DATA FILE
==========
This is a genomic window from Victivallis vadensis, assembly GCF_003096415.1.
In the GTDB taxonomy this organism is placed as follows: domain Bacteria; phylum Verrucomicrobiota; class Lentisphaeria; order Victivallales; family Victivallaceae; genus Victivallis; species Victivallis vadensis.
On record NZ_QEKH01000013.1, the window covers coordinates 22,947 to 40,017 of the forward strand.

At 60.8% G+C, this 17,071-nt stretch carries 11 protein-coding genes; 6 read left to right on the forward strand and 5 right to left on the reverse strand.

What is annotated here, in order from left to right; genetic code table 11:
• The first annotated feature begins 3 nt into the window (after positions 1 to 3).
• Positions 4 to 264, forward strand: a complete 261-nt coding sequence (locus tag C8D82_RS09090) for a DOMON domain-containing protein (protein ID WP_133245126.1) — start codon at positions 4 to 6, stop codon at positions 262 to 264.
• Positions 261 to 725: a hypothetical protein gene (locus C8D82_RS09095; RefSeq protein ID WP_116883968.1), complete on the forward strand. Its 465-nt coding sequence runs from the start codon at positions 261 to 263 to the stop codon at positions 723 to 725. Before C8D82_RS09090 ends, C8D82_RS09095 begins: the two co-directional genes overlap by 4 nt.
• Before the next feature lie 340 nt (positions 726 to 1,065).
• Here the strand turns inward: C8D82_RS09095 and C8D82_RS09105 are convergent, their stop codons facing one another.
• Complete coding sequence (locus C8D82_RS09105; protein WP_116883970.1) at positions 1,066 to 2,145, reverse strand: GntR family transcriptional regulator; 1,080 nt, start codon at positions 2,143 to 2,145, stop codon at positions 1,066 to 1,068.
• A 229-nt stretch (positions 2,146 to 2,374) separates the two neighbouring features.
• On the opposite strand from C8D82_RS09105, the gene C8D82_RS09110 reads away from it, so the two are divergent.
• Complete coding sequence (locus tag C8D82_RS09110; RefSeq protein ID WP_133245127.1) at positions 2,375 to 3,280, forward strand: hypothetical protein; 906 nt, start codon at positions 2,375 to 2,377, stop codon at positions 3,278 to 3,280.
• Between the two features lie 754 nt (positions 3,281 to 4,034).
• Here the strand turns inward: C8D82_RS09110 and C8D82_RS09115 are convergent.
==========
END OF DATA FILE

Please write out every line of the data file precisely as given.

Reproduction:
This is a genomic window from Victivallis vadensis, assembly GCF_003096415.1.
In the GTDB taxonomy this organism is placed as follows: domain Bacteria; phylum Verrucomicrobiota; class Lentisphaeria; order Victivallales; family Victivallaceae; genus Victivallis; species Victivallis vadensis.
On record NZ_QEKH01000013.1, the window covers coordinates 22,947 to 40,017 of the forward strand.

At 60.8% G+C, this 17,071-nt stretch carries 11 protein-coding genes; 6 read left to right on the forward strand and 5 right to left on the reverse strand.

What is annotated here, in order from left to right; genetic code table 11:
• The first annotated feature begins 3 nt into the window (after positions 1 to 3).
• Positions 4 to 264, forward strand: a complete 261-nt coding sequence (locus tag C8D82_RS09090) for a DOMON domain-containing protein (protein ID WP_133245126.1) — start codon at positions 4 to 6, stop codon at positions 262 to 264.
• Positions 261 to 725: a hypothetical protein gene (locus C8D82_RS09095; RefSeq protein ID WP_116883968.1), complete on the forward strand. Its 465-nt coding sequence runs from the start codon at positions 261 to 263 to the stop codon at positions 723 to 725. Before C8D82_RS09090 ends, C8D82_RS09095 begins: the two co-directional genes overlap by 4 nt.
• Before the next feature lie 340 nt (positions 726 to 1,065).
• Here the strand turns inward: C8D82_RS09095 and C8D82_RS09105 are convergent, their stop codons facing one another.
• Complete coding sequence (locus C8D82_RS09105; protein WP_116883970.1) at positions 1,066 to 2,145, reverse strand: GntR family transcriptional regulator; 1,080 nt, start codon at positions 2,143 to 2,145, stop codon at positions 1,066 to 1,068.
• A 229-nt stretch (positions 2,146 to 2,374) separates the two neighbouring features.
• On the opposite strand from C8D82_RS09105, the gene C8D82_RS09110 reads away from it, so the two are divergent.
• Complete coding sequence (locus tag C8D82_RS09110; RefSeq protein ID WP_133245127.1) at positions 2,375 to 3,280, forward strand: hypothetical protein; 906 nt, start codon at positions 2,375 to 2,377, stop codon at positions 3,278 to 3,280.
• Between the two features lie 754 nt (positions 3,281 to 4,034).
• Here the strand turns inward: C8D82_RS09110 and C8D82_RS09115 are convergent.